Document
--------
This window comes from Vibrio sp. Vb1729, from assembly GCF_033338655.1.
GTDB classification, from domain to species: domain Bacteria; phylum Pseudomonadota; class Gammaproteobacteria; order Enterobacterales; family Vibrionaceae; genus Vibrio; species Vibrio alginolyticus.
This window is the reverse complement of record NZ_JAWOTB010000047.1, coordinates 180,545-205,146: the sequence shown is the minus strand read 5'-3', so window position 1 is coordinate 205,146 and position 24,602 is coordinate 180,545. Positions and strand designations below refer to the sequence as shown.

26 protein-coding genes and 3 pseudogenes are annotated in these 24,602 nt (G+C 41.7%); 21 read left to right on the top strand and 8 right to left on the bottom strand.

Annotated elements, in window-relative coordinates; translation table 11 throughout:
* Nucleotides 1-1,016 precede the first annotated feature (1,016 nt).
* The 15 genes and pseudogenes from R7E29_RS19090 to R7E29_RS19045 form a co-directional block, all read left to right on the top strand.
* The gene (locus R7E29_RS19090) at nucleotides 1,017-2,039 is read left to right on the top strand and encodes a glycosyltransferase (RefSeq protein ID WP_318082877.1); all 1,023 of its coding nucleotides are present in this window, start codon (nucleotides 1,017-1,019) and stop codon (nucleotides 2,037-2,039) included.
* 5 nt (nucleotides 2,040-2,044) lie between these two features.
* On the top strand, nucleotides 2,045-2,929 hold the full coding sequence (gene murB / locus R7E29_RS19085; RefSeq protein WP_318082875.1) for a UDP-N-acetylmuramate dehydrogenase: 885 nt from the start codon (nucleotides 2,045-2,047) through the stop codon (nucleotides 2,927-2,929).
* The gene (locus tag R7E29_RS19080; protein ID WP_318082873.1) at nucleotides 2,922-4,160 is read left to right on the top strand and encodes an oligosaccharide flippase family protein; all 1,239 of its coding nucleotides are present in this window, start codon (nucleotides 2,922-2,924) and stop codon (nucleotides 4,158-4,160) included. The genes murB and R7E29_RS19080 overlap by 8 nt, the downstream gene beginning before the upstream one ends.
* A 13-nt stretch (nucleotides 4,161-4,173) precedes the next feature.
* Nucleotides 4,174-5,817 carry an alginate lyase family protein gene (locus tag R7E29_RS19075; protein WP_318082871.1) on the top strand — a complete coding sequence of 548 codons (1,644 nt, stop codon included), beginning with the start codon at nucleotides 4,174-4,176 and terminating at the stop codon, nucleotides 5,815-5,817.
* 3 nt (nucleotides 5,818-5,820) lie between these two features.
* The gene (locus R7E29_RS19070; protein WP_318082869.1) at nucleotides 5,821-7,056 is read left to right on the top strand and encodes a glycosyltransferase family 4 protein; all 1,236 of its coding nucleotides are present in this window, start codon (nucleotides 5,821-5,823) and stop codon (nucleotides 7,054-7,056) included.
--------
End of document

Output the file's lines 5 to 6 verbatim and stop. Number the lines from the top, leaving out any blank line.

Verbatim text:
Annotated elements, in window-relative coordinates; translation table 11 throughout:
* Nucleotides 1-1,016 precede the first annotated feature (1,016 nt).